In Meriden on Friday, two men were hospitalized with possible carbon-monoxide poisoning after they were found on the floor of La Fontana restaurant, 464 Colony St.

They were apparently sleeping in the restaurant, according to Fire Chief James Trainor. Firefighters found them around 9 a.m. on mattresses.

Trainor said the men had been using a generator inside the restaurant with the door closed because the restaurant did not have power. Firefighters also found a propane heater inside the building, and officials were working to determine which led to the unusually high levels of carbon monoxide.

Courant Staff Writers Hillary Federico, Jesse Leavenworth, Amanda Falcone, Hilda Muñoz, Don Stacom and Julie Stagis contributed to this story.

 Nov 4


Despite promises from Connecticut Light and Power that 99 percent of the area will have power restored by the end of Sunday, anger flared Friday from town officials whose roads remain blocked by downed wires six days after the storm.

CL&P Chief Operating Officer Jeffrey Butler said at a morning press conference that his own home in the Farmington Valley is one of the 309,000 without power.

The utility continues to assess its priorities and is "working with the towns as closely as possible" to restore power, Butler said, and that another 100,000 should have power restored by the end of the day.

But municipal officials are seething about the delays and apparent lack of communication, and U.S. Sen. Richard Blumenthal has called for a federal investigation into the lack of progress.

In West Hartford, Watson Collins, CL&P's liaison for the town, initially refused to give town officials a copy of his daily assessment sheet, Mayor Scott Slifka said.

Collins told them that it contained confidential information, and the town manager had to press him multiple times for a copy, said Slifka.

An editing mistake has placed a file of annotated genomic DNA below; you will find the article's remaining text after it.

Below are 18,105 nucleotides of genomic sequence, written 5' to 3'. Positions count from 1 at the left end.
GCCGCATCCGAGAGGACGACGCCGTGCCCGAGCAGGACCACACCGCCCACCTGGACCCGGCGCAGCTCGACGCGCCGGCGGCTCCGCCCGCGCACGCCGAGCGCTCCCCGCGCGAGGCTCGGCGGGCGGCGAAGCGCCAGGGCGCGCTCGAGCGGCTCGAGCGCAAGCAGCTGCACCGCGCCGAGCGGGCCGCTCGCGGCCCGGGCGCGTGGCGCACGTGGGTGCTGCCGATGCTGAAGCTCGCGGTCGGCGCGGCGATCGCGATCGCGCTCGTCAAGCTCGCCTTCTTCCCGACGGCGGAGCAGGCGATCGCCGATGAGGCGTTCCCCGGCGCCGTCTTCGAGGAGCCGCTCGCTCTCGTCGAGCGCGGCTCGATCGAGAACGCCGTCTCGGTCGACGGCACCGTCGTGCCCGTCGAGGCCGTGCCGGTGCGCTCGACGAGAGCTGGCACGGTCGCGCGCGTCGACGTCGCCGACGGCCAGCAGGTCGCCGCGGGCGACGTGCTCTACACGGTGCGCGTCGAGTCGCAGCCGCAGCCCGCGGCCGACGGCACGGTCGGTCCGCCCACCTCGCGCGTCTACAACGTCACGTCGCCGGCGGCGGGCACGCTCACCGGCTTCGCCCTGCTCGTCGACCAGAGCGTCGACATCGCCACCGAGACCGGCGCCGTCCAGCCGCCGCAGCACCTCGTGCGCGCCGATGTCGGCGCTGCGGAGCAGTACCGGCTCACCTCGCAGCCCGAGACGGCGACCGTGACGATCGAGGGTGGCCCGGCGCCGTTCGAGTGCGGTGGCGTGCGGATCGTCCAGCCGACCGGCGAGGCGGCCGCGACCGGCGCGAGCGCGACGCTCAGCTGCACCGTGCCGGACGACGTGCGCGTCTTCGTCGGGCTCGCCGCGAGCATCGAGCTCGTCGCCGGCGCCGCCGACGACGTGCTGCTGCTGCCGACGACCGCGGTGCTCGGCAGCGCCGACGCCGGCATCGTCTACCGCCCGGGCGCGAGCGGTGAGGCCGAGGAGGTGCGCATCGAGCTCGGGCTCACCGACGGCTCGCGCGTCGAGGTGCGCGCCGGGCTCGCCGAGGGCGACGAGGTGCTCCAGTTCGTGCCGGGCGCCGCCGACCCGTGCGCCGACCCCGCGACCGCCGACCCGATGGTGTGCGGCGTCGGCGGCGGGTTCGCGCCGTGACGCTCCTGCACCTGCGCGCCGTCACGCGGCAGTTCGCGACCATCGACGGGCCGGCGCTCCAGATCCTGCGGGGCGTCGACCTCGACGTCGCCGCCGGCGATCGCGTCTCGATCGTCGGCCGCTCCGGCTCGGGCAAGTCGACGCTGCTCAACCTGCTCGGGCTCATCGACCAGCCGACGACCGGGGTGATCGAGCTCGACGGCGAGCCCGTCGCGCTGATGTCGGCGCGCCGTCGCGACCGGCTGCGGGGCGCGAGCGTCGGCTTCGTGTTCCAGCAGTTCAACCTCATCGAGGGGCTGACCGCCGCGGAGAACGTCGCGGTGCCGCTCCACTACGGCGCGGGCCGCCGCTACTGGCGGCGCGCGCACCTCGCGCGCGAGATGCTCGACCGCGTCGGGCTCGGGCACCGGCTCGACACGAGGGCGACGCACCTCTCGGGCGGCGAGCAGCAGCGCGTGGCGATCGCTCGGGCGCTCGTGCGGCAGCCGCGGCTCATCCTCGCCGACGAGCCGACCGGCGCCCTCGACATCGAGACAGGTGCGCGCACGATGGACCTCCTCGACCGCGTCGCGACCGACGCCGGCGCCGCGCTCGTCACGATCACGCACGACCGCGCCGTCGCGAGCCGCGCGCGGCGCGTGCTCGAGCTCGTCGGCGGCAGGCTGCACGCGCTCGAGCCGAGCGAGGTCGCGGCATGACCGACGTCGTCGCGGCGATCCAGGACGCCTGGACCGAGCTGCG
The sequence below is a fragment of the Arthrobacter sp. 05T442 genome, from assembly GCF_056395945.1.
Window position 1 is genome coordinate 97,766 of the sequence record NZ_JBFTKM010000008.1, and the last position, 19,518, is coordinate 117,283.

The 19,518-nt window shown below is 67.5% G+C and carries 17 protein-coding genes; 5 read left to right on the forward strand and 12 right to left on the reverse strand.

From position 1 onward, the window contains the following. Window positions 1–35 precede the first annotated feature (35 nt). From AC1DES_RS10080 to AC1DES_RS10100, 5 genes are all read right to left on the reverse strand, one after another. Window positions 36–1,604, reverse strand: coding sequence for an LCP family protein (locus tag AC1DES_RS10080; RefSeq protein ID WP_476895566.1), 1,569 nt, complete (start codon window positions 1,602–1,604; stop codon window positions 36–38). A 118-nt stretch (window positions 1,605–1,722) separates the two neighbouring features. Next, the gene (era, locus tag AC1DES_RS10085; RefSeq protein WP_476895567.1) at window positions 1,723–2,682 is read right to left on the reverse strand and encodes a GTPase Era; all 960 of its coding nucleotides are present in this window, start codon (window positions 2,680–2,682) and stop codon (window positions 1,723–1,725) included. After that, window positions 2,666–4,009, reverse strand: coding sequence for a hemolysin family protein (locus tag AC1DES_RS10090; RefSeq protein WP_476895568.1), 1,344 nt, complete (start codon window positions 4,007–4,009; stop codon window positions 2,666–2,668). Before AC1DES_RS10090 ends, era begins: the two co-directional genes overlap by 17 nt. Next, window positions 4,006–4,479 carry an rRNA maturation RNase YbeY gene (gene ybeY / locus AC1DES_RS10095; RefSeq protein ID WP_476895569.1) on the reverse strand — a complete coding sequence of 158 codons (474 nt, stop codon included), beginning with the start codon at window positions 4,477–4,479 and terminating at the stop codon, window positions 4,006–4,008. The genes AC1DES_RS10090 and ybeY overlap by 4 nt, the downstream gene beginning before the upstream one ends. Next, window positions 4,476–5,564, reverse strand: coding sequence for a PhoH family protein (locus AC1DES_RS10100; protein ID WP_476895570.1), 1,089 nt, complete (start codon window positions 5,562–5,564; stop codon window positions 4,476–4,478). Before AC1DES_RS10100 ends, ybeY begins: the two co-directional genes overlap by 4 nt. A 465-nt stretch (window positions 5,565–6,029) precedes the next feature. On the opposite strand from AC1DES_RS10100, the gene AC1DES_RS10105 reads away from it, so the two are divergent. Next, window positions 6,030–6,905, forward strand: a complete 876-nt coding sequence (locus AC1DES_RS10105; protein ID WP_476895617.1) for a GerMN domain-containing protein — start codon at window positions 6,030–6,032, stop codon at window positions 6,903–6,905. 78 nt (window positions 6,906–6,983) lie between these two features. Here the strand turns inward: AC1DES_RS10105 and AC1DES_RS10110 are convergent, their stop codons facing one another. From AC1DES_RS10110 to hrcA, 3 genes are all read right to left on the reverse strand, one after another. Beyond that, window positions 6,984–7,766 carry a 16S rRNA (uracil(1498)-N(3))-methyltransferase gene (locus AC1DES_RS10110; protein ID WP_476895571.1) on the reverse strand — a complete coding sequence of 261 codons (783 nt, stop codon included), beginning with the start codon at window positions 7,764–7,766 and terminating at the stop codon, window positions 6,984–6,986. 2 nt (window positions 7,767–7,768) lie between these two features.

Slifka said officials eventually got copies but the information about the town's expected restoration time had purposely been blacked out.

Slifka said he could read through some of the words that were blacked out, and he said the part he read said that CL&P's plans could change. "There are parts that are blacked out better than others," he said.

Slifka said he believes the blacked out words, coupled with plans for a meeting CL&P is trying to arrange in town, indicates that many residents can expect to be in the dark for several days beyond CL&P's self-imposed power restoration deadline of 11:59 p.m. on Sunday, he said.

Also, CL&P field supervisors who had been speaking regularly with West Hartford police officers about the company's progress and the location of its workers told police Friday that they couldn't talk any more, Slifka said.

The supervisors told the officers they had to talk to Collins, he said.

Collins could not be reached for comment.

According to CL&P, 75 percent of the town, or more than 20,000 customers, are still without power in West Hartford.

Earlier Friday, the South Windsor fire department issued a terse press release, saying people "could die" if CL&P doesn't make wires safe.